10. Rock on @tracyringo !! I too worry about the possibility of regain. I'd like to think I learned a lot and have all the tools I need to reverse it should it happen, but I guess I won't really know until it happens. Happy surgiversary! Just keep focused on all the positive changes and how much impact they have had on your life, you will have strong motivation to avoid regain. Make many stops a long the way to enjoy your successes! Rob
  11. If the dinner is scheduled for a restaurant, study the menu ahead of time and see if there are any selections you think you can handle. I found that helped relieve the stress of having to eat out. Also, try to think about subjects to discuss, if you are talking, folks are less likely to notice you aren't eating much and it gives you the opportunity to move the conversation away from you or your surgery. If you aren't up to it, not showing up at all is still an option and your husband can just tell the host you are still recovering from minor surgery and don't have the energy. You can do this! Rob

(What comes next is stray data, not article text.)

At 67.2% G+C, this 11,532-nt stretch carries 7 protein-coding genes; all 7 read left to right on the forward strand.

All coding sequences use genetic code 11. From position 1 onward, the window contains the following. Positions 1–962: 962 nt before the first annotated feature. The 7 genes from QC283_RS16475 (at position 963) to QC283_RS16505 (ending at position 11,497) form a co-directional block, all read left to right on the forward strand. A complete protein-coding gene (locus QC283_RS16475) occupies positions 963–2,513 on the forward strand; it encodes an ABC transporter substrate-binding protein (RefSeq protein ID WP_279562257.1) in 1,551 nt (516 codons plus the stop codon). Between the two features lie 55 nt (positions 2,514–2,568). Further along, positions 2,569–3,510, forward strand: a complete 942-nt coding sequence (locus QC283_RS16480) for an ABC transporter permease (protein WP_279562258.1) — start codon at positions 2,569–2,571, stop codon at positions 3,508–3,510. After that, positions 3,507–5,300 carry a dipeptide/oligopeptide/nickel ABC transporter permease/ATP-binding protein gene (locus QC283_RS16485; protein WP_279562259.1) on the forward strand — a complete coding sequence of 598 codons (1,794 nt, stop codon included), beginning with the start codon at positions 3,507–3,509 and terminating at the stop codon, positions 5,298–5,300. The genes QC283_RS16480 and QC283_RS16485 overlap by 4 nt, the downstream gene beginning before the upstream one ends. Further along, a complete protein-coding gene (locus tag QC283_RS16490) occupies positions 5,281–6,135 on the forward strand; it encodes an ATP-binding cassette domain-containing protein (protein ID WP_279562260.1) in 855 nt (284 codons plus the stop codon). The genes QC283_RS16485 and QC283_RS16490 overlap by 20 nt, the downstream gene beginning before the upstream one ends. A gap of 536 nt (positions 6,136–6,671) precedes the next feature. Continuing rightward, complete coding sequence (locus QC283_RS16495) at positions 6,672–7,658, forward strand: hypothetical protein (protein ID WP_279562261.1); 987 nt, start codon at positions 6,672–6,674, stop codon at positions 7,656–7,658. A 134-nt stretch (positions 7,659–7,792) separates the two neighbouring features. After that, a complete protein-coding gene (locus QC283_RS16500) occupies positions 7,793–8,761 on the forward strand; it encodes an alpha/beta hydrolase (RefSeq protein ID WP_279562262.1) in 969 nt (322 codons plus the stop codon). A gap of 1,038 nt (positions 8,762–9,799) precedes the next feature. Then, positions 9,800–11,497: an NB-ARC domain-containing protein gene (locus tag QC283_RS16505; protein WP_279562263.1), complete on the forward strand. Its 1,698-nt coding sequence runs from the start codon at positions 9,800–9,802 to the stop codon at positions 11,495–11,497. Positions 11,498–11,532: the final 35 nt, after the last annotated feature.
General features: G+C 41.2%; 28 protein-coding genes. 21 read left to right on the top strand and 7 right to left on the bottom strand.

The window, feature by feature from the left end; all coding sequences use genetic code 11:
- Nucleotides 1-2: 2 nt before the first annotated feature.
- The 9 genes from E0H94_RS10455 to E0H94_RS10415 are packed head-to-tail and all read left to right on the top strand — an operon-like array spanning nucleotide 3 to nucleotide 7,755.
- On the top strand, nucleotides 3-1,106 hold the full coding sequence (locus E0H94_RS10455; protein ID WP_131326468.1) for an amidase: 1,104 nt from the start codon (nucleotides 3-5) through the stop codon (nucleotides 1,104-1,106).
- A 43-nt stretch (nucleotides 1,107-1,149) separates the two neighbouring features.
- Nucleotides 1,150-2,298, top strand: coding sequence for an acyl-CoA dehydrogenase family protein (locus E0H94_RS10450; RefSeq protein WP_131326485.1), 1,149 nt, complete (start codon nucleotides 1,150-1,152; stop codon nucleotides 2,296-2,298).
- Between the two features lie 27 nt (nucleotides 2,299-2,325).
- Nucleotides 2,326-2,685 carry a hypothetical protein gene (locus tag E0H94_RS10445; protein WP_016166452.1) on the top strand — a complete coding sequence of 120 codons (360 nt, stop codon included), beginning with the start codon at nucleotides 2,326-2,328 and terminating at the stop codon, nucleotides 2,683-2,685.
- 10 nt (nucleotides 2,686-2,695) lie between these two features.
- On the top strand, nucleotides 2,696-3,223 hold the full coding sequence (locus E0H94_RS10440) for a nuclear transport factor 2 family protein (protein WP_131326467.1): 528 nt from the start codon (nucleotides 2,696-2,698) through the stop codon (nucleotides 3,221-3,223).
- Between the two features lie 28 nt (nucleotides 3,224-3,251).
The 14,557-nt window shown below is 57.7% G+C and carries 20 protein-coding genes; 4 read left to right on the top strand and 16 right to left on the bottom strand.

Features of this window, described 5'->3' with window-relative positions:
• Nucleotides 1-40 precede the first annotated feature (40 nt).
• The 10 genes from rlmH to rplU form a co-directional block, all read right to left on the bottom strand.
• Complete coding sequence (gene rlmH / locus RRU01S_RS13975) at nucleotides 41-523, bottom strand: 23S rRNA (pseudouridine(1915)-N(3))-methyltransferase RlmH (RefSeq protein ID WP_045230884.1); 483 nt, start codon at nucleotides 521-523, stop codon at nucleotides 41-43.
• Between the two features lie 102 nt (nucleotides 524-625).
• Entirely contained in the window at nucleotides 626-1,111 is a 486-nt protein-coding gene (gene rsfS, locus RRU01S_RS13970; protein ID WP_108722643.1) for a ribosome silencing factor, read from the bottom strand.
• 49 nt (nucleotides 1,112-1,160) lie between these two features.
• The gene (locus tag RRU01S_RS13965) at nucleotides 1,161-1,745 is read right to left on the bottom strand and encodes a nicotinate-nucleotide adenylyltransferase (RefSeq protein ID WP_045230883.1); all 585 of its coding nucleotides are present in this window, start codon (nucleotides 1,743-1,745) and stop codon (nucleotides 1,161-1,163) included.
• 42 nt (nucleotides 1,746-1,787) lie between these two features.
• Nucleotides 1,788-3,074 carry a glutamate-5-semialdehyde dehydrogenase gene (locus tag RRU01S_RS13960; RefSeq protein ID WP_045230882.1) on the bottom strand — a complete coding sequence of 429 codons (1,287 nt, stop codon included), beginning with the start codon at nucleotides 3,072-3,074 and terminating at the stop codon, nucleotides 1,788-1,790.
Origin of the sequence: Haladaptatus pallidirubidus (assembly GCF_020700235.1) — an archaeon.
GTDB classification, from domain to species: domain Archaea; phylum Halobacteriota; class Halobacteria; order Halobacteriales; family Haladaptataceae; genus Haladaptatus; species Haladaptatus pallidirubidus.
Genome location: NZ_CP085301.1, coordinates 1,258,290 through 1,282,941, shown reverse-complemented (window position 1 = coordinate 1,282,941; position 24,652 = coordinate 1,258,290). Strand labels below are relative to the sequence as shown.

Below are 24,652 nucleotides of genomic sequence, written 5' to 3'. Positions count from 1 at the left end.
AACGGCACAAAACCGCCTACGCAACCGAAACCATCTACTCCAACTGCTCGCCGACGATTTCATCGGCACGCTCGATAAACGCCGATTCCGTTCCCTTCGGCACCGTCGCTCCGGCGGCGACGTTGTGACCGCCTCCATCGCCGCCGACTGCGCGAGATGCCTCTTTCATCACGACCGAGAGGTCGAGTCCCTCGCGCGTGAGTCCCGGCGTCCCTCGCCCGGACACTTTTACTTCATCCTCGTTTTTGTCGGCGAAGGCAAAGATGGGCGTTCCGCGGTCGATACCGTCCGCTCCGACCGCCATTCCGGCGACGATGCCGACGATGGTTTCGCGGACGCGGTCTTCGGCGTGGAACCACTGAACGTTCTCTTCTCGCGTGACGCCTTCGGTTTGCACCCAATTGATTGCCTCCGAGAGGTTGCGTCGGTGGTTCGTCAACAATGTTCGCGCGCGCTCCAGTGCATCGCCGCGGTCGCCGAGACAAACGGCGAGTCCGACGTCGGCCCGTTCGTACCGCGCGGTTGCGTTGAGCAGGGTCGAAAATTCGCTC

12. Rob_VSG


    @Patcat16 I see you are post-op now. Which surgery did you have done? How are you feeling? Do check in and let us know. Rob
  13. @BrightDay I hope your post-op time is going well. My surgeon also did not require a pre-op diet. I used the post-op period to break free from my sugar and carbohydrate addiction. That turned out to work really well for me and gave me the time I needed to research about nutrition and metabolism then slowly find the most nutritious foods that were tasty for me. Do check in an let us know how you are doing. Rob
  14. I suspect everyone is nervous before. I know was as VSG was the first time I've ever had ANY surgery. I see you are post-op now. Please check in and let us know how you are doing. Rob
  15. Sounds like you are doing all the right things and I agree with all the posters in this thread too. I only told family and closest friends before I had surgery. I think the reason I mostly kept it secret is the fear that I might fail at losing weight after surgery and if everybody knew about it ahead of time, they might end up watching me fail in in real time and that would just mess with my head more. Keeping it secret made for less mental pressure. Now 16 months and 159 lbs later, I will spill it all to anyone who asks. I have lots to tell about surgery, and post surgery life style changes and usually more than people want to hear. Best of luck!